According to the World Travel & Tourism Council (WTTC), Travel & Tourism created over 231 million jobs worldwide in 2007, making it one of the world’s largest industry employers. The Council announced that over the last year the industry accounted for more than 72 million jobs in China alone, putting China in pole position followed respectively by India, the United States and Japan…
According to the World Travel & Tourism Council (WTTC), Travel & Tourism created over 231 million jobs worldwide in 2007, making it one of the world’s largest industry employers. The Council announced that over the last year the industry accounted for more than 72 million jobs in China alone, putting China in pole position followed respectively by India, the United States and Japan.
Moreover, in 2007 China’s Travel & Tourism industry contributed 12.2 per cent of GDP and the industry’s economic activity generated over CNY 3,360 billion (US$439 billion), positioning China’s Travel & Tourism economy as the 4th largest in the world, after the United States, Japan and Germany. However Travel & Tourism is expected to grow at an annual rate of 9.6 per cent over the next decade, climbing to 2nd position by 2017.
As a result of this positive growth, China faces increasing pressure on its Human Resources’ capacity. China’s greatest challenge will be to manage these projections; in order to meet the industry’s future demands, China will need to recruit, train, retain and develop millions of people over the next ten years.
Travel & Tourism leaders and Human Resources experts gathered in Shanghai to discuss the issue of China’s employment development and how to reach its full economic potential.
WTTC President Jean-Claude Baumgarten opened the discussion, stating that “China needs to focus its financial, human and intellectual resources on supporting, enabling, managing and directing its growth.” He continued “the Chinese Government must make a firm commitment to furthering employment opportunities in the tourism industry in China by exempting the industry from permanent residency requirements, so that people can be effectively mobilized and encouraged to stay in Travel & Tourism. This industry should be promoted to the younger generations as a highly regarded career opportunity and the English language should be made a requirement for all Travel & Tourism study programmes and newly hired employees.”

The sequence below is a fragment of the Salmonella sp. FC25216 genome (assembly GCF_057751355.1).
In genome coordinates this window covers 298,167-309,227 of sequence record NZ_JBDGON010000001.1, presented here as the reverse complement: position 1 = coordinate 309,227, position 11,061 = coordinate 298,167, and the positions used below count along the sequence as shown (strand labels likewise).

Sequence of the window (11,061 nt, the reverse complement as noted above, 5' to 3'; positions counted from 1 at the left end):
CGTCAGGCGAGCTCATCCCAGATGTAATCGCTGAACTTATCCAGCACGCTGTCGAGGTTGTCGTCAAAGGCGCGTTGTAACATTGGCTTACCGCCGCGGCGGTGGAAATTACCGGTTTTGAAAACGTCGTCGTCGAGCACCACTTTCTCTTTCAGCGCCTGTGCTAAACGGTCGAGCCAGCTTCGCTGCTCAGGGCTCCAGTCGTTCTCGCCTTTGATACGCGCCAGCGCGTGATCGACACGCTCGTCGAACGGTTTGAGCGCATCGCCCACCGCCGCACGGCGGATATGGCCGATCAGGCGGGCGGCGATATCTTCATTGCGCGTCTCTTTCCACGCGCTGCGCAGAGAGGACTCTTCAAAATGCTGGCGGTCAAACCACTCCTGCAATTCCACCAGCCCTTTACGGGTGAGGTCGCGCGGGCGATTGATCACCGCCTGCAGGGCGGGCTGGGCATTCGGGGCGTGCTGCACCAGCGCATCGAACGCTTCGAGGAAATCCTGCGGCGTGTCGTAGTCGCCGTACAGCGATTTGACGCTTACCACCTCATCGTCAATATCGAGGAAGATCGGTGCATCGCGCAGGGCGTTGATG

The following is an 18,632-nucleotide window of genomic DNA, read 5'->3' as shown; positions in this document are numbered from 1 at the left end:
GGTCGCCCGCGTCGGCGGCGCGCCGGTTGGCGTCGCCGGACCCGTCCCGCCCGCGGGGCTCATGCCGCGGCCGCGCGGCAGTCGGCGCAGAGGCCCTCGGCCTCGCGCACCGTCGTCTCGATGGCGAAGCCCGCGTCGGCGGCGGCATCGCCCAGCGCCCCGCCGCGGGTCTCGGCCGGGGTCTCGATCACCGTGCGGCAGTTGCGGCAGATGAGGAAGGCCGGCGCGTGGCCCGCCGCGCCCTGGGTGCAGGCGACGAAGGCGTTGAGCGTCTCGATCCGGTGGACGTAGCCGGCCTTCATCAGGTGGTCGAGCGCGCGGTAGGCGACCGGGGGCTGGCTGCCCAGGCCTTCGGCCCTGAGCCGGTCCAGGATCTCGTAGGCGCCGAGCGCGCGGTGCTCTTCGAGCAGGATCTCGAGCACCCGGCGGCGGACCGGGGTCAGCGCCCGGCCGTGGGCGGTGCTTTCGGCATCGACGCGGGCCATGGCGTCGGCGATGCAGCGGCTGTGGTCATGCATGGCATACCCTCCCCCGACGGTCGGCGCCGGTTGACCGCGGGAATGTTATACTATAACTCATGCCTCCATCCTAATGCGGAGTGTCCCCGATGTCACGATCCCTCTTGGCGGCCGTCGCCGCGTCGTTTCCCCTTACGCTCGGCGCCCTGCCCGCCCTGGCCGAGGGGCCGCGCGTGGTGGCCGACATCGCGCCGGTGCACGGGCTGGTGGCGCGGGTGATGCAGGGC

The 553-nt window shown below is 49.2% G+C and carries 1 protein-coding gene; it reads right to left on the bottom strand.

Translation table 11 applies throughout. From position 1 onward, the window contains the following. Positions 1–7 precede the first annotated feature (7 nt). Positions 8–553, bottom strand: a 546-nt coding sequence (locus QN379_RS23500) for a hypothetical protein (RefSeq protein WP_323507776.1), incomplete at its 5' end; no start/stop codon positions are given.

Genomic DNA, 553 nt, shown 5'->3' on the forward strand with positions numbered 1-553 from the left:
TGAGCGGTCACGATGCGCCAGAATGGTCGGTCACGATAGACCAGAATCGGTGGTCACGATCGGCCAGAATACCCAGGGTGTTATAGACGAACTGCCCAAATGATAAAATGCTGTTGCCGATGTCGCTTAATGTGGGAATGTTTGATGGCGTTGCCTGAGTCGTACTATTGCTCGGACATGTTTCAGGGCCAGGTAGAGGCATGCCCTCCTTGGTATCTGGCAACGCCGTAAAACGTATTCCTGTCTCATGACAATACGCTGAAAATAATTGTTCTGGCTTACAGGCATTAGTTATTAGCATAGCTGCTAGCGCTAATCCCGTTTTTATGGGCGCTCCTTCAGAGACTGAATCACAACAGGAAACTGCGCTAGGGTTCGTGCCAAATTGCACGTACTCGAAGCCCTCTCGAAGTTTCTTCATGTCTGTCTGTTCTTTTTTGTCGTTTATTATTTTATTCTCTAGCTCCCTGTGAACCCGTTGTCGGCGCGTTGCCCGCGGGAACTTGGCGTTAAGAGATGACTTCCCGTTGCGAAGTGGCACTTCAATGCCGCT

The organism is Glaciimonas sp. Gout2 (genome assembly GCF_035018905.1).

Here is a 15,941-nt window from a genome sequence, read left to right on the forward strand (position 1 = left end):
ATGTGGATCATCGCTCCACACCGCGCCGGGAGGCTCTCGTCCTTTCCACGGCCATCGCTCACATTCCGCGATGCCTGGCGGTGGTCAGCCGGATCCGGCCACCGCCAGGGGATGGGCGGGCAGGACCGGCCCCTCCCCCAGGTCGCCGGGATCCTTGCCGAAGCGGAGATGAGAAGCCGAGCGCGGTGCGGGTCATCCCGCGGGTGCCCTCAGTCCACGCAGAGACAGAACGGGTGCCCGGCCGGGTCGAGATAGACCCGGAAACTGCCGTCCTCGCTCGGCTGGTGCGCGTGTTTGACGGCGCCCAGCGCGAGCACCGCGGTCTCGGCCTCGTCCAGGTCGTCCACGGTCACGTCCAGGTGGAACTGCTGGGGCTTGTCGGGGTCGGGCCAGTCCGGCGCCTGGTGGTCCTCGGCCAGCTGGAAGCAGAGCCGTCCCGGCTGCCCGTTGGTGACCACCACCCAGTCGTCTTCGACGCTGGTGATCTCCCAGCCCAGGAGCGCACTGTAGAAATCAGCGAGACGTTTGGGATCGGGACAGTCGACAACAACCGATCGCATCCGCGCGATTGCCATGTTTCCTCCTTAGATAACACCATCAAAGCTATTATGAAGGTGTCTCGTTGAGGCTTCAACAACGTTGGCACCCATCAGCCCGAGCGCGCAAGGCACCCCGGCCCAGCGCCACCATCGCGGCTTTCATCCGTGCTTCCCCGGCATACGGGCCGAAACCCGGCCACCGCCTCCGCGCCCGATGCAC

Representing WTTC’s most supportive Chinese Member – Beijing Tourism Group (BTG) – Liu Yi, BTG Vice President, spoke about how the tourism industry has become a new engine of economic growth for China. Highlighting the positive impact of the Beijing Olympics Mr Yi said “the Games will have a profound impact on the entire country, but in the long term the Chinese government will need to control the caliber of people working in tourism in order to ensure quality service for the extraordinary growth in tourism arrivals both on a regional and international basis.”
Highlighting the demands Travel & Tourism will make on global workforces, Accenture Executive Director Patrick Leung explained how “Globally the travel industry will need about 1.6 million new employees in the next ten years and, as travel is a people business, excellent service skills are a fundamental requirement for success. This presents a major opportunity for growth for the whole Chinese travel sector. With strong leadership the industry will attract and retain the top talent that is required to realize potential growth.”
As the official co-host of this event, Marriot International Senior Vice President for Human Resources Jim Pilaski commented “China continues to be a significant growth market for Marriott and hiring and developing talent is a high priority. We are excited about the potential opportunities that a conference like this offers to better understand and adapt to the human resource needs of this vibrant market.”